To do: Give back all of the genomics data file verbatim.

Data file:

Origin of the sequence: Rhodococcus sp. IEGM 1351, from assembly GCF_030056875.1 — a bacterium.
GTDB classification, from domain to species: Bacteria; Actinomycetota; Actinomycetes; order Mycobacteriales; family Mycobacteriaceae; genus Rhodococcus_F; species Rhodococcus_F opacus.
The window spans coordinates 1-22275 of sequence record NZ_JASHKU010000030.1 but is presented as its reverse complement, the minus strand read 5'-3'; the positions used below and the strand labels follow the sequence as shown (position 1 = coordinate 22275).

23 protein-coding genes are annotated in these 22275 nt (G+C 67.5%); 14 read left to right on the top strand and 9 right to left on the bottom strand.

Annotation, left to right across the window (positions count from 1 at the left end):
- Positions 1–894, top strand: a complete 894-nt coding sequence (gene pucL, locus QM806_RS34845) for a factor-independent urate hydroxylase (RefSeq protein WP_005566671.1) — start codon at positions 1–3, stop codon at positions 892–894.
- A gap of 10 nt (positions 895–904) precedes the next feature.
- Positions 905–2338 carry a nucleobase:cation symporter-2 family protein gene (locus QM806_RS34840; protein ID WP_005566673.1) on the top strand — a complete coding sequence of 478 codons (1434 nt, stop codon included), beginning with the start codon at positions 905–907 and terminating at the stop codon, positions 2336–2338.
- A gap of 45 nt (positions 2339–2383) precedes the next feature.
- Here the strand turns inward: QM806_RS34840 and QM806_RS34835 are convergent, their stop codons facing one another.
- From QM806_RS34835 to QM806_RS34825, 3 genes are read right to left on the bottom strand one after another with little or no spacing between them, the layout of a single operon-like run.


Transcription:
Origin of the sequence: Rhodococcus sp. IEGM 1351, from assembly GCF_030056875.1 — a bacterium.
GTDB classification, from domain to species: Bacteria; Actinomycetota; Actinomycetes; order Mycobacteriales; family Mycobacteriaceae; genus Rhodococcus_F; species Rhodococcus_F opacus.
The window spans coordinates 1-22275 of sequence record NZ_JASHKU010000030.1 but is presented as its reverse complement, the minus strand read 5'-3'; the positions used below and the strand labels follow the sequence as shown (position 1 = coordinate 22275).

23 protein-coding genes are annotated in these 22275 nt (G+C 67.5%); 14 read left to right on the top strand and 9 right to left on the bottom strand.

Annotation, left to right across the window (positions count from 1 at the left end):
- Positions 1–894, top strand: a complete 894-nt coding sequence (gene pucL, locus QM806_RS34845) for a factor-independent urate hydroxylase (RefSeq protein WP_005566671.1) — start codon at positions 1–3, stop codon at positions 892–894.
- A gap of 10 nt (positions 895–904) precedes the next feature.
- Positions 905–2338 carry a nucleobase:cation symporter-2 family protein gene (locus QM806_RS34840; protein ID WP_005566673.1) on the top strand — a complete coding sequence of 478 codons (1434 nt, stop codon included), beginning with the start codon at positions 905–907 and terminating at the stop codon, positions 2336–2338.
- A gap of 45 nt (positions 2339–2383) precedes the next feature.
- Here the strand turns inward: QM806_RS34840 and QM806_RS34835 are convergent, their stop codons facing one another.
- From QM806_RS34835 to QM806_RS34825, 3 genes are read right to left on the bottom strand one after another with little or no spacing between them, the layout of a single operon-like run.